Firdous Hassan | Jan 21, 2020 | 5 min read
On August 2, travel agency owner Mumtaz Ahmad of Baramulla had to face his darkest fear as the Indian government issued an advisory, asking tourists to leave Kashmir. After suffering heavy losses in the 2014 floods, Ahmad had pumped all his savings into his agency. However, like many others in the tourism industry, he continues to be affected by the shutdown in the Valley imposed ahead of the abrogation of the special status of Jammu & Kashmir (J&K) in August 2019.
The suspension of internet facilities has affected the entire tourism sector in Kashmir. In 2019, the number of tourists visiting the region dropped to a 10-year low. Tourism is important for J&K’s economy, contributing 8% to the state’s gross domestic product. Official figures from the tourism department state that the region saw a decline of almost 60% in the number of tourists when compared with 2018 figures, with only 4,99,584 tourists visiting the newly created Union Territory in 2019.
For Ahmad, around 40 bookings got cancelled in August and September. He said these bookings could have fetched him at least Rs 5 lakh. He mentioned that he had borrowed Rs10 lakh to participate in promotional programmes to attract more tourists.
The absence of internet has affected many in the sector as they have been unable to contact tourists and clients.
The president of J&K Tourism Alliance Manzoor Ahmad Pakhtoon told Forbes India that non-availability of internet delayed the plans of nearly 2,600 tour operators to carry out promotional campaigns. He explained that the campaigns begin in November for the winter and spring season. He noted that even now, when the winter is at its peak, adventure sports in Gulmarg have no takers.
“The only thing right now the government has to do is resume internet facilities at the earliest. Many travel agents actually want to tour various cities to revive their business,” he stated.
Sector hit, jobs lost
After the government imposed curfew and suspended communication, a little more than 10,000 tourists visited the Valley in August. In September, the tourism department recorded 4,562 arrivals, increasing to 9,327 in the following month as the curfew was revoked on October 9.
Even though the number of tourists jumped to 12,086 in November, December received only 6,954 visitors despite massive campaigns to attract tourists during the holiday season. From August 5 to December 2019, tourist arrivals dropped by almost 75% when compared with the corresponding period in 2018, according to a report by J&K tourism department.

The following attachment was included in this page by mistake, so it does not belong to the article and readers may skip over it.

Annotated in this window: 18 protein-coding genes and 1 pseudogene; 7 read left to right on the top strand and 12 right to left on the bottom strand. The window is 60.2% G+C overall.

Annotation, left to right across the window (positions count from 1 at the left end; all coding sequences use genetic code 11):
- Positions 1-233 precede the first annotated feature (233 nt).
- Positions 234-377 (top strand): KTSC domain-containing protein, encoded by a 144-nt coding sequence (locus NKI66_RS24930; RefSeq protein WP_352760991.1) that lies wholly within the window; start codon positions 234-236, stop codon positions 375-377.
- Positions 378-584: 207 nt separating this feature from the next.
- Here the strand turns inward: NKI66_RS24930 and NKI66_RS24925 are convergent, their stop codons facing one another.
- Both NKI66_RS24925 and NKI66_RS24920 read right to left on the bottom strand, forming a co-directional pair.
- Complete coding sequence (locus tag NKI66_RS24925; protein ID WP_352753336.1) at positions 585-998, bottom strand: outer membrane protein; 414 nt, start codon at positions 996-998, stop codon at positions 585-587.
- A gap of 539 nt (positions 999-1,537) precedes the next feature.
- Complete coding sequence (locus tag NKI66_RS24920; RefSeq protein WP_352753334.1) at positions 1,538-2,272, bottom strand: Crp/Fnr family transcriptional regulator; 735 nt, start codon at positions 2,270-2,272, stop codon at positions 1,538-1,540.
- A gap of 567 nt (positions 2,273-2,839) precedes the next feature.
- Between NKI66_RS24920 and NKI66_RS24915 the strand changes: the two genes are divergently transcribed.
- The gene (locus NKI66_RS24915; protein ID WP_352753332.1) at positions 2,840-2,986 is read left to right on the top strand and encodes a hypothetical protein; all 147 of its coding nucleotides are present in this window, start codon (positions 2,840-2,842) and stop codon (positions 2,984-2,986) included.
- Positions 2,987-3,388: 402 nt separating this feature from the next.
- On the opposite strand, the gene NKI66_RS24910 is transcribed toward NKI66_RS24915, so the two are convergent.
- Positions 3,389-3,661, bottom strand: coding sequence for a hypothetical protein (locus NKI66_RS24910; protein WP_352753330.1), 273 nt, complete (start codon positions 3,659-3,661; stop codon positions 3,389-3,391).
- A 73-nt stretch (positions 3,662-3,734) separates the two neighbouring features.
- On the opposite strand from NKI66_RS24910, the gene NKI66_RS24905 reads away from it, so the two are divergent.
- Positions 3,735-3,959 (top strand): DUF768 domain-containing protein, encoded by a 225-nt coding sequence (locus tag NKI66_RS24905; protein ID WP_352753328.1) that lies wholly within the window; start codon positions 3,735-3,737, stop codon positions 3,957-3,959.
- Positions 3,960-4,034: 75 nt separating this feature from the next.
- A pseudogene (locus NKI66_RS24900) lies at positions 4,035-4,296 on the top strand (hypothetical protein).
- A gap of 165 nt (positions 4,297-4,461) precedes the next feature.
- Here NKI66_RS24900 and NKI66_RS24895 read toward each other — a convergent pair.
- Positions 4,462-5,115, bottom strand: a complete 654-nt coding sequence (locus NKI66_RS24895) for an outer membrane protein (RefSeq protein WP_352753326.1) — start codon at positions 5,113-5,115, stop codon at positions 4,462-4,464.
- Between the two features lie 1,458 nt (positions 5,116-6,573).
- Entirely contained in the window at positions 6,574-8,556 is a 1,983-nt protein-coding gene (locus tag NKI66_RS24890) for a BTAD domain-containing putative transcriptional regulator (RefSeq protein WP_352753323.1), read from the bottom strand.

The region faced a loss of Rs17,800 crore in the 120 days after August 5, according to the Preliminary Economic Loss Assessment Report by the Kashmir Chamber of Commerce and Industries. The report mentioned that the tourism sector faced losses to the tune of Rs9,191 crore, while over 1.4 lakh people lost their jobs in the sector during the period.
Those who have been rendered jobless include the hundreds of pony walas at Gulmarg and Pahalgam, famous skiing spots.
Ghulam Ahmed, who drives a sledge during winters at Gulmarg, stated that around 70% of the 5,000 pony walas left the job, and a majority of them now work as daily-wage workers or have moved to other states for work.
The current distress has also limited the business options for many households in Dalgate and Rajbagh area of Srinagar as many had converted their houses into guest houses in 2011. Now, these guest houses accommodate students coming from faraway districts for coaching classes.
Ilham Hussain Bhat, the owner of a homestay in the Rajbagh area, stated that several households who had converted their houses into homestays are functioning as hostels for students.
Promos to boost tourism
Over the course of the last 30 years, Kashmir witnessed the highest tourist arrivals in 2012, with more than 13 lakh tourists visiting the region. Since then, the number of tourists has steadily declined, except in 2016 when tourist footfall increased by 30% (12.12 lakh tourists) even after the region witnessed unrest for over six months after the killing of Hizbul Mujahideen commander.
The president of Kashmir Hoteliers and Restaurant Owners Federation Waheed Bazaz told Forbes India that the Centre should step in to lure back domestic tourists to Kashmir.
“It was the government, which asked tourists to vacate Kashmir last year. Now the government has to convince the same people that Kashmir is a safe place for them,” he said.
To compensate for the losses, the tourism department has expanded its promotional programmes in India and other countries. The director of the tourism department Nisar Ahmad Wani informed that over 50 programmes are in pipeline for the year.
The J&K department will participate in six travel trade fairs and 12 roadshows by the end of March, according to the publicity section of the tourism department. A senior official with the department stated that they will be participating in fairs at Chennai, Nagpur, Ahmedabad, Mumbai, Kolkata and Vijayawada in January.
Further roadshows have been proposed for Hyderabad, Lucknow, Nagpur, Bhubaneswar, Pune and many other cities, he mentioned, adding that J&K tourism will be endorsed at airports and bus shelters across India.
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